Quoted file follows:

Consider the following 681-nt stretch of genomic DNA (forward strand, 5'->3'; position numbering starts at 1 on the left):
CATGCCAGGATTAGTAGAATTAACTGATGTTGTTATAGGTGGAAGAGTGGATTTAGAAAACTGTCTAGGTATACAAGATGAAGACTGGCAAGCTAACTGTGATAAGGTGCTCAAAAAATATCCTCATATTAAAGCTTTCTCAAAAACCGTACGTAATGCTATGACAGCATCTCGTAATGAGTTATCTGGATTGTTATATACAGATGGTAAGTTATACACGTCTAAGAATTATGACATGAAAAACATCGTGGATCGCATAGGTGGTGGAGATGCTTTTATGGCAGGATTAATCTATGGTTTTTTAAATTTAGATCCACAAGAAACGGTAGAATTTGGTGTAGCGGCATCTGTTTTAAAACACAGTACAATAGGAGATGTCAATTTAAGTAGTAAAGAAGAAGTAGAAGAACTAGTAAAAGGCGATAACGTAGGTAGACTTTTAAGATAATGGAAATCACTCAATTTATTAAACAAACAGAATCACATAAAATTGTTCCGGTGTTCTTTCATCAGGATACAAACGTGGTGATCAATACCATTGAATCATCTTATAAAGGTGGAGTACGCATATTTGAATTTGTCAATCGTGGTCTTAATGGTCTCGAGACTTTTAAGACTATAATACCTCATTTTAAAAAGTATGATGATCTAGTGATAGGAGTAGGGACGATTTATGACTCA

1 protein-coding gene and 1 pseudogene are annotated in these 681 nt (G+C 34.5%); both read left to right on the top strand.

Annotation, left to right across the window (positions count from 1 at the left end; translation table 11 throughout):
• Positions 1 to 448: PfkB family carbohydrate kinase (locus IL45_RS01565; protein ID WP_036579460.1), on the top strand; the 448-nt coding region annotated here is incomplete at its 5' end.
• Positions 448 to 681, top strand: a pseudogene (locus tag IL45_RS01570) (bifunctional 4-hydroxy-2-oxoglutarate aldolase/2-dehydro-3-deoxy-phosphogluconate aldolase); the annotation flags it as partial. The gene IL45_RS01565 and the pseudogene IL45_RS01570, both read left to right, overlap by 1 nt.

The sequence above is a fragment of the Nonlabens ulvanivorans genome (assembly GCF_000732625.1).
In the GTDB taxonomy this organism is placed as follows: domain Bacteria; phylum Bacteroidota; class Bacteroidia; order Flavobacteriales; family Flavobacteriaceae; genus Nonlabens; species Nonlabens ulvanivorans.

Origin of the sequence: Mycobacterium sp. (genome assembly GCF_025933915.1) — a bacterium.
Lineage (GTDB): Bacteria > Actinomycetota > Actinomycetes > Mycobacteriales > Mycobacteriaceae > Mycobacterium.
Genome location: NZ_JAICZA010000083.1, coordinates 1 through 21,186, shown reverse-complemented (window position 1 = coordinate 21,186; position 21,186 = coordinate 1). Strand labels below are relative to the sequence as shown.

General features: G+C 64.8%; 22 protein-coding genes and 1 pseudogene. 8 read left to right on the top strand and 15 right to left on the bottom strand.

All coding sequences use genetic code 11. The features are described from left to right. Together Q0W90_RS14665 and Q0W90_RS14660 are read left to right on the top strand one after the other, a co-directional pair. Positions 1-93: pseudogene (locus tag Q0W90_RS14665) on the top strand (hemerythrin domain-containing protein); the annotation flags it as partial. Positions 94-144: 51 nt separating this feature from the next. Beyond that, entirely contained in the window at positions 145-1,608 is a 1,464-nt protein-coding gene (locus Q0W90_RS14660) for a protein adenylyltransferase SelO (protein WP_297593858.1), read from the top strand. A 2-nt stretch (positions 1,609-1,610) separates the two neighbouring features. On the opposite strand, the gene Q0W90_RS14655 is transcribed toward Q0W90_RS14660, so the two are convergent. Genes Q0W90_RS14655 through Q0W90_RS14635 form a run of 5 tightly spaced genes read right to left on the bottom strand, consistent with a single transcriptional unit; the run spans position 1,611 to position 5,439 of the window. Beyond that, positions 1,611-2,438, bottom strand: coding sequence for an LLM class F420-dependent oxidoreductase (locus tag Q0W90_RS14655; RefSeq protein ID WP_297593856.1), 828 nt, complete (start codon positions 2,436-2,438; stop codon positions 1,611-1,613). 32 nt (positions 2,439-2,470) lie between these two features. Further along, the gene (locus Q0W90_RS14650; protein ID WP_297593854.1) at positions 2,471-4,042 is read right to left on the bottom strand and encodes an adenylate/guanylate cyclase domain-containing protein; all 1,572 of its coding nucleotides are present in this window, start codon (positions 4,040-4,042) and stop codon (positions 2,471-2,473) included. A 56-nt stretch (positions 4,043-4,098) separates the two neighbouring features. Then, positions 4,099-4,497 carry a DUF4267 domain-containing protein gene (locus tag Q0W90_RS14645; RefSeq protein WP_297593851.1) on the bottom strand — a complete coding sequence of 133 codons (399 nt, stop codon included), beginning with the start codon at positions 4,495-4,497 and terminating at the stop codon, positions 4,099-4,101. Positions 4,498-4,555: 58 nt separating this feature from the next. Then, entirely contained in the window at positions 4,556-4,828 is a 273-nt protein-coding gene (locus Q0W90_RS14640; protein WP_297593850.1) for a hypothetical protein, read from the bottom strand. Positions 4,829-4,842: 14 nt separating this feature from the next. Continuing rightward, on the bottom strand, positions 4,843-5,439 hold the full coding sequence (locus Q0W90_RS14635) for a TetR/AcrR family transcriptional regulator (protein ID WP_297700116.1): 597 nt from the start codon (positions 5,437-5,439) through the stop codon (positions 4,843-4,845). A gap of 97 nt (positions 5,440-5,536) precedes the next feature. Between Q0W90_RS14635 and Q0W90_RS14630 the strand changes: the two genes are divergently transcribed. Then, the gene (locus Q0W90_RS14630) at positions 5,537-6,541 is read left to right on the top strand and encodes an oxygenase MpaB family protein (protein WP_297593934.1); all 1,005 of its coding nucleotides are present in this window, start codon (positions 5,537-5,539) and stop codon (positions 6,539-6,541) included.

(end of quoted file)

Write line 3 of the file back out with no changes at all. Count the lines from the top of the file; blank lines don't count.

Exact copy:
1 protein-coding gene and 1 pseudogene are annotated in these 681 nt (G+C 34.5%); both read left to right on the top strand.